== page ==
Again, Mr Zoellick warned that the world's "blameless" poorest nations would be among the hardest hit, and that the World Bank estimated between 200,000 and 400,000 babies will die in poverty each year as a result of the downturn. He pointed to a "fiscal gap" of between $270bn and $700bn that needed to be plugged to rescue emerging economies most at risk, especially some in eastern Europe.

However, splits between the G20 participants are continuing to emerge.

The US Treasury Secretary, Timothy Geithner, is pressing for a new co-ordinated stimulus – but European governments, led by Germany, and the European Central Bank, are reluctant to take on more debt.

Mr Zoellick, recognising differences between the US and some EU powers over the right response to the crisis, stressed that even if they could agree on the right level of fiscal stimulus, that would not be enough – and that the world's dysfunctional financial system was in desperate need of repair.

"Stimulus packages alone are not enough," Mr Zoellick said. "The International Monetary Fund research of some 122 fin-ancial and economic crises shows that turnaround can't happen unless you clean up the bad assets and recapitalise the banks ... If you don't take on the banking issue, the stimulus is just like a sugar high. It pushes some energy into the system but then you get the letdown unless you reopen the credit markets."

Next month's G20 summit, to be hosted by Gordon Brown, seems destined to be bogged down by arguments over virtually every aspect of the economic crisis, from the correct level of fiscal and monetary stimulus through banking regulation and protectionism.

The World Trade Organisation is preparing a paper on protectionist abuses by G20 members, which may embarrass some governments. While most observers expect a united front and impressive-sounding words from the eventual communiqué, many will fear that the substance will be lacking.

— By arrangement with The Independent

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Chatterati
Remembering Scindia
by Devi Cherian

THE function to release a biography of the late Madhavrao Scindia brought back fond memories of an age goneby and a person who has never been forgotten. Besides his wife, Madhavi Raje, and the author, the only speaker was Sonia Gandhi, who spoke with warmth about a leader who belonged to the same generation as her husband.

She remembered with affection that Scindia had the rare quality of being able to give both good advice and straight answers - a message that must have been taken to heart by politicians gathered to honour a friend who had left them seven years ago.

The erstwhile royalty, the political glitterati and close family friends were in attendance.

While Mrs Gandhi had her daughter Priyanka and son-in-law for company, Madhavrao’s rarely visible sister, Vasundra, also made her presence felt. While son Jyotiraditya was the gracious host, his sister Chitra chose to sit quietly, perhaps overwhelmed by fond memories. The evening saw Scindia admirers ranging form Shiv Raj Patil, Shiela Dixit to Margaret Alva.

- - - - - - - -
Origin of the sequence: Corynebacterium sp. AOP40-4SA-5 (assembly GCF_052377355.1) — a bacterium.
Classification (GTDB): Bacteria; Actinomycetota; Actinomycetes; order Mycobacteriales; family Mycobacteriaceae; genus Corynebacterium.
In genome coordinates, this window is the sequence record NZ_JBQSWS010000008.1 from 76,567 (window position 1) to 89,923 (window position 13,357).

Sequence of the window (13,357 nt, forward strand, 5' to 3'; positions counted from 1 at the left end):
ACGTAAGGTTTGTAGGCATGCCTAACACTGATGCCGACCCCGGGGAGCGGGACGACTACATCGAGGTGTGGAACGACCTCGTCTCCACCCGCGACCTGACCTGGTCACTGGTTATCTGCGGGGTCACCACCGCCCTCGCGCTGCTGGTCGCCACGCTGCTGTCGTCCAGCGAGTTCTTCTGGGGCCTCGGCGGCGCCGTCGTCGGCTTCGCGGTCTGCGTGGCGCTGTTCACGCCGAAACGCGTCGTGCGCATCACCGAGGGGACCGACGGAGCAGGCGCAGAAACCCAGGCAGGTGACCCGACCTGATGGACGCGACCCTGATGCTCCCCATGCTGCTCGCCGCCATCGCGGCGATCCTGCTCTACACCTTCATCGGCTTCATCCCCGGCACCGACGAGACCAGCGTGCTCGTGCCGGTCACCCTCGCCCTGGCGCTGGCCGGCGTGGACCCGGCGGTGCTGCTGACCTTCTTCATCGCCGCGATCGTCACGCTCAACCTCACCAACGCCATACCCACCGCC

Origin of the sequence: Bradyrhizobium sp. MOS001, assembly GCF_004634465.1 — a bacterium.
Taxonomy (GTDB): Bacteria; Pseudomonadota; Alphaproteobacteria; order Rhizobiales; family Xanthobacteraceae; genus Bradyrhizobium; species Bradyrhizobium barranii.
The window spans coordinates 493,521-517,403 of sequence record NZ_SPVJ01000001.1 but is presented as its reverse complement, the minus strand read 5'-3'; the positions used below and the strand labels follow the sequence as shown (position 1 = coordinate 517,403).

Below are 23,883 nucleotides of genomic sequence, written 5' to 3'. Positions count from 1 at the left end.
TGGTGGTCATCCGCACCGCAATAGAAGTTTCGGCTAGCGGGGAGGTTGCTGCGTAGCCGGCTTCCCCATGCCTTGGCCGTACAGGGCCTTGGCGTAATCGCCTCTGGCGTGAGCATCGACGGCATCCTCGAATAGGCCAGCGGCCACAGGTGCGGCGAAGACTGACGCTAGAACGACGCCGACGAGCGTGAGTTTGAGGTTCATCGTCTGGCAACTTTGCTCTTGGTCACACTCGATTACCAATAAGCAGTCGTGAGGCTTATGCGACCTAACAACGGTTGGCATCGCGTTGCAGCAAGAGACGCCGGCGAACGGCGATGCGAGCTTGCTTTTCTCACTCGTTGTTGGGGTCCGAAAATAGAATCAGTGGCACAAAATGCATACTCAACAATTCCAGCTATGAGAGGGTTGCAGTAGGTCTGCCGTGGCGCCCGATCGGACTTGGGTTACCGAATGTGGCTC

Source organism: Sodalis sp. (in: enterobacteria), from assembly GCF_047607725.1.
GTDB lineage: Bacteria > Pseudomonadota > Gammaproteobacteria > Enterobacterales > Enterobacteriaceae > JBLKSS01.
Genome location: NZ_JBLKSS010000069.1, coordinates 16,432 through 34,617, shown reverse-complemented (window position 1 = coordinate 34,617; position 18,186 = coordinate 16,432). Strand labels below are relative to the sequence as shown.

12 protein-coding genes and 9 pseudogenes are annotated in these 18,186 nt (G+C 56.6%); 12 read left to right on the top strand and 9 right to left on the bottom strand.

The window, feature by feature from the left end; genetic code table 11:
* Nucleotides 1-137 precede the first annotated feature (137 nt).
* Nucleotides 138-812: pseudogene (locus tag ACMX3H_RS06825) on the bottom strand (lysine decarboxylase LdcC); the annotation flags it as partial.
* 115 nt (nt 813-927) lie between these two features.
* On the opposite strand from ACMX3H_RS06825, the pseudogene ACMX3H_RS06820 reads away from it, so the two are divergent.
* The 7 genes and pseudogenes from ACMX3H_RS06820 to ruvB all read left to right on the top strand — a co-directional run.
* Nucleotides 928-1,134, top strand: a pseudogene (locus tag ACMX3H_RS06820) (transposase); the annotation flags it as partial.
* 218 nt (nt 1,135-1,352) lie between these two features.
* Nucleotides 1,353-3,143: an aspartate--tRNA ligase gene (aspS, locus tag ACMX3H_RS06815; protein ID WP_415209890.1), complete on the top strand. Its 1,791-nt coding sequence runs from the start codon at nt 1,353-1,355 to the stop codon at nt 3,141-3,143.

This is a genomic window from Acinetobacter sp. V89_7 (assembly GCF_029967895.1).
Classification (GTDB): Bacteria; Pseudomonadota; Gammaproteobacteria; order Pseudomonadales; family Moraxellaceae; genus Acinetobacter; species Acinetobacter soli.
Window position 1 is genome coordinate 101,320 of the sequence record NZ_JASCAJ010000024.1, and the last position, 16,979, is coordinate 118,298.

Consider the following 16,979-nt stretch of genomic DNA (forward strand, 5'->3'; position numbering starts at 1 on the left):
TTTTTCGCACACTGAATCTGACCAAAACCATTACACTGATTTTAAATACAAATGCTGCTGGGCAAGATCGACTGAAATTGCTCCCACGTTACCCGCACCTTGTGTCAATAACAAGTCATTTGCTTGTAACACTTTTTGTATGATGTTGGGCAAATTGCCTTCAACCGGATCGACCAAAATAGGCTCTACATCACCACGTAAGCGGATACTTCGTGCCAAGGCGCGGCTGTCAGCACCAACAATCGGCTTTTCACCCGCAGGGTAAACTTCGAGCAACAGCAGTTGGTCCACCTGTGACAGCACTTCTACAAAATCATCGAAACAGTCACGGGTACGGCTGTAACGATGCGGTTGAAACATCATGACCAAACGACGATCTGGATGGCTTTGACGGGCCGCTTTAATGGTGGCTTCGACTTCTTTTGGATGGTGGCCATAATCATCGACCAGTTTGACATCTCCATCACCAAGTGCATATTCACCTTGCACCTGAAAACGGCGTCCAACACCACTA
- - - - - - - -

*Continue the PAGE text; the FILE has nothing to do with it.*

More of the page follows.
Wet and wild

The festival of spring and the “rang birangi Holi” had mixed reactions in the capital. Sonia Gandhi and Rajnath Singh’s houses were a riot of colours while the residences of Advani and Lalu Yadav saw no colours this year. Both have been known for their wet, bhang Holi parties. Advani avoided it because of the Mumbai terrorism attacks and Lalu because of the Kosi floods.

While 10 Janpath had a flow of people to play Holi with Sonia Gandhi , Lalu’s 10 Circular Road bungalow had shut its gate till late afternoon.

There was no “kurta phaad” Holi this year. Lalu’s Holi celebrations have always been no-holds-barred allowing even the tearing of clothes.

The famous Vineet Jain party was the same wet and wild as it is every year. But the party which rocked was of the Akois the owners of Imperial Hotel.

Their son got married to actress-turned-politician Nafisa Ali and Pickle’s daughter, Armaana, last week. A dignified wedding of who’s who. Now this was a Holi bash which had “rang, bhang” and celebrities with mouth-watering food. The Akois have always been famous for their Holi bashes.

The Ravi Jaipuria Holi bash saw Jagdish Tytler relishing the old Delhi chaat and playing with dry colours. Mika rocked the stage at JK Jain’s Holi party, his jhatka, matkas attracted lots of starlets at the bash. Now this do had bhangra stage performances and hip hop full of masti. The DJ played on the rain dance floor with his peppy remixes. So, bhang, gulal and gaana all the way.

Ragged to death

The death of a young student from Gurgaon has shocked everybody. This is because Himachal has a history of tranquility and tolerance. Two qualities clearly not possessed by the brutes who chose to end a junior’s life.

Ragging is alien to India’s vast university system, and certainly to Himachal but it’s clearly growing unchecked. Some laws are currently in place but clearly the adherence is poor. Somewhere there seems to be a mixed-up tale of complicity of law-enforcers unwilling to force what has been laid down.

Suspending a principal and a few officials is clearly not enough. Strict action must be seen to be done and the state needs to act with conviction to ensure that such violent actions do not take more innocent lives.